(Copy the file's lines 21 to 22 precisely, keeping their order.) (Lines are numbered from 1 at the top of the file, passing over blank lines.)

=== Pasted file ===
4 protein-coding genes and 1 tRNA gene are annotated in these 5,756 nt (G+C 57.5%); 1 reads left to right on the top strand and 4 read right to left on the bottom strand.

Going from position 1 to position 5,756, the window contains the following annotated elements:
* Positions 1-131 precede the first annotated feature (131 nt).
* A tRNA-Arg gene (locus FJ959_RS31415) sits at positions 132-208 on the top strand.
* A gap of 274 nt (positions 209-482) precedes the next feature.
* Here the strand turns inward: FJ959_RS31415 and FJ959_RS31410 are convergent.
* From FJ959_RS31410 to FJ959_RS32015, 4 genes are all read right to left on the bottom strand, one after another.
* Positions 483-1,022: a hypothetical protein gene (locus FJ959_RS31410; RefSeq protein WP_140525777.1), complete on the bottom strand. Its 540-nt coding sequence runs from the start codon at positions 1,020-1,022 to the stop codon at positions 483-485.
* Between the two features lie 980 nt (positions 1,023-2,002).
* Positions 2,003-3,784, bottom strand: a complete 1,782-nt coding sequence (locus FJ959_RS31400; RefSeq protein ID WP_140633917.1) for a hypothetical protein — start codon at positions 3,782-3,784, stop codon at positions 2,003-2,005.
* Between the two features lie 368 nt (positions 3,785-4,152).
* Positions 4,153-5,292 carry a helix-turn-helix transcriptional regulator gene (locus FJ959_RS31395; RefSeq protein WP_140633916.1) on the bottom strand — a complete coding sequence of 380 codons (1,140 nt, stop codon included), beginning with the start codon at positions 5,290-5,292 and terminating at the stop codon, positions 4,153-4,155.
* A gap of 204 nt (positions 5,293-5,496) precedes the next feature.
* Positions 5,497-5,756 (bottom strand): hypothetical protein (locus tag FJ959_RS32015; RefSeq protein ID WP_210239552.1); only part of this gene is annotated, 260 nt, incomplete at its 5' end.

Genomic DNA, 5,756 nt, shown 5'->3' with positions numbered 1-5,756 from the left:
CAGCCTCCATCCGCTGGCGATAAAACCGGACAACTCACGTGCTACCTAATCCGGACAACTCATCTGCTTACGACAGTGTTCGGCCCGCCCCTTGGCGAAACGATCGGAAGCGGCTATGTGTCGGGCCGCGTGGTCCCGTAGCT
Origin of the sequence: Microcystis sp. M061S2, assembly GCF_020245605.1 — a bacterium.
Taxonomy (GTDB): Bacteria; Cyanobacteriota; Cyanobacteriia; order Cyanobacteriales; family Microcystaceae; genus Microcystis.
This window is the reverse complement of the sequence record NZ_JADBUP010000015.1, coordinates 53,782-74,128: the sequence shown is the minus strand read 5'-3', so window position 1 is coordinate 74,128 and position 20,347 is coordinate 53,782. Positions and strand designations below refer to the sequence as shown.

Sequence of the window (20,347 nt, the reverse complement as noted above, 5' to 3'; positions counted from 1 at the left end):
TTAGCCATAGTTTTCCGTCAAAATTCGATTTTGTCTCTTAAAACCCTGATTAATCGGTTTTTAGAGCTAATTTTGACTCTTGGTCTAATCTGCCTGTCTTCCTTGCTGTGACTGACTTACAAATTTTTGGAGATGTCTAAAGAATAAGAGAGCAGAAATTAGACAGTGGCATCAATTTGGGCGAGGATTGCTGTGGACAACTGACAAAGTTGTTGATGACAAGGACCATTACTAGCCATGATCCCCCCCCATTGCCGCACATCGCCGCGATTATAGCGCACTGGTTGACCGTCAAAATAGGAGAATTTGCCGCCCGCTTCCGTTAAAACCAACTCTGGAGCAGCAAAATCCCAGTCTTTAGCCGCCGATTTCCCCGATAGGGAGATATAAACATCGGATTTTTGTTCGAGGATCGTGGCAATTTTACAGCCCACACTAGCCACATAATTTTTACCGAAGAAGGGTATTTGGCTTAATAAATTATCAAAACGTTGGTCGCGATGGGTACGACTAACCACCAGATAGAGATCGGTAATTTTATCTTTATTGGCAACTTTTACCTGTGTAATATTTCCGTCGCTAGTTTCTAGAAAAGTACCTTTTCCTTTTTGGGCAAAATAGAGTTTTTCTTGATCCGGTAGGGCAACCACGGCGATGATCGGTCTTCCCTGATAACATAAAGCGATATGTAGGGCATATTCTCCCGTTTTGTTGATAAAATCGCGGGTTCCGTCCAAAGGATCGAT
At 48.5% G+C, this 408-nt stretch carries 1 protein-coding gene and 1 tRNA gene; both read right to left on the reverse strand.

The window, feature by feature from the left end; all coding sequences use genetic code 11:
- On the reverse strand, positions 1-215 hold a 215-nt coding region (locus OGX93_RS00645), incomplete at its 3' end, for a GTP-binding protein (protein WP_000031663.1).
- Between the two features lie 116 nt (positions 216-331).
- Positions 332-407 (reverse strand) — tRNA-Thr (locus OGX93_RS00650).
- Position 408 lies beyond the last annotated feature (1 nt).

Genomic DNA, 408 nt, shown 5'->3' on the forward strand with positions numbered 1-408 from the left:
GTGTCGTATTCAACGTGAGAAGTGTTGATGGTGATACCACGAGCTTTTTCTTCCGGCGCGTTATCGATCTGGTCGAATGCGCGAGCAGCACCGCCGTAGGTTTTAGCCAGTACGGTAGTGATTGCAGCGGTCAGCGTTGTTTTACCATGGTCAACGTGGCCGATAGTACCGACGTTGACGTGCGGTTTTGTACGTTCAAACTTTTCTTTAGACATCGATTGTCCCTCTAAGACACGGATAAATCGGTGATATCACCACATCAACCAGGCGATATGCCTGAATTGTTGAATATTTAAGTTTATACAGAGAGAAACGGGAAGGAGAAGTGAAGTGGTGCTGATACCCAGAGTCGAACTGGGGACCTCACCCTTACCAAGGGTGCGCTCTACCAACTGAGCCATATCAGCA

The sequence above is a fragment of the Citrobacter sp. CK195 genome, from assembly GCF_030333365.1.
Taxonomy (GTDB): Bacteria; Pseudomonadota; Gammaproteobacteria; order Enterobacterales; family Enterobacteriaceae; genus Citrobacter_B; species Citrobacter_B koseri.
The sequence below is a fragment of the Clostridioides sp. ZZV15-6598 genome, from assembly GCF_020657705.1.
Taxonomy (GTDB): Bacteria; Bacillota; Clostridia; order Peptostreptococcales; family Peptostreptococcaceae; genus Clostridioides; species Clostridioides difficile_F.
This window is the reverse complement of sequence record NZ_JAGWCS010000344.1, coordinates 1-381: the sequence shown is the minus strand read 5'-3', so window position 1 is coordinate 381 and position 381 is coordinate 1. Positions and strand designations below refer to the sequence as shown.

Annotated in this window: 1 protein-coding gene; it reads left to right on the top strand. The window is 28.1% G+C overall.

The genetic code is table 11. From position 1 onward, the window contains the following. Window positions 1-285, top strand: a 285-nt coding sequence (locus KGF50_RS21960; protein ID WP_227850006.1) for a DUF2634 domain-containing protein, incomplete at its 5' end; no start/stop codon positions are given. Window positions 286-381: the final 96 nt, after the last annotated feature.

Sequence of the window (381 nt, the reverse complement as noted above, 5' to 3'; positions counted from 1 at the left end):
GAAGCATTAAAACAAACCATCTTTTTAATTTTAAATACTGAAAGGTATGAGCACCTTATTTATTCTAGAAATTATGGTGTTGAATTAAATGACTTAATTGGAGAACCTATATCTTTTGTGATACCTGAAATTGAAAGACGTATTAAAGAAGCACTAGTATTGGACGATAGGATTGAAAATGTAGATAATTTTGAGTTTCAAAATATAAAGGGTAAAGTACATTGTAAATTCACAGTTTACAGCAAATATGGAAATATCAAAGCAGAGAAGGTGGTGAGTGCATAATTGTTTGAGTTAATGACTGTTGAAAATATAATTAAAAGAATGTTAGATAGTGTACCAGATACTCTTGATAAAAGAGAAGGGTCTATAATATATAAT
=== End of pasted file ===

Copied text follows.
TTAGCCATAGTTTTCCGTCAAAATTCGATTTTGTCTCTTAAAACCCTGATTAATCGGTTTTTAGAGCTAATTTTGACTCTTGGTCTAATCTGCCTGTCTTCCTTGCTGTGACTGACTTACAAATTTTTGGAGATGTCTAAAGAATAAGAGAGCAGAAATTAGACAGTGGCATCAATTTGGGCGAGGATTGCTGTGGACAACTGACAAAGTTGTTGATGACAAGGACCATTACTAGCCATGATCCCCCCCCATTGCCGCACATCGCCGCGATTATAGCGCACTGGTTGACCGTCAAAATAGGAGAATTTGCCGCCCGCTTCCGTTAAAACCAACTCTGGAGCAGCAAAATCCCAGTCTTTAGCCGCCGATTTCCCCGATAGGGAGATATAAACATCGGATTTTTGTTCGAGGATCGTGGCAATTTTACAGCCCACACTAGCCACATAATTTTTACCGAAGAAGGGTATTTGGCTTAATAAATTATCAAAACGTTGGTCGCGATGGGTACGACTAACCACCAGATAGAGATCGGTAATTTTATCTTTATTGGCAACTTTTACCTGTGTAATATTTCCGTCGCTAGTTTCTAGAAAAGTACCTTTTCCTTTTTGGGCAAAATAGAGTTTTTCTTGATCCGGTAGGGCAACCACGGCGATGATCGGTCTTCCCTGATAACATAAAGCGATATGTAGGGCATATTCTCCCGTTTTGTTGATAAAATCGCGGGTTCCGTCCAAAGGATCGAT
At 48.5% G+C, this 408-nt stretch carries 1 protein-coding gene and 1 tRNA gene; both read right to left on the reverse strand.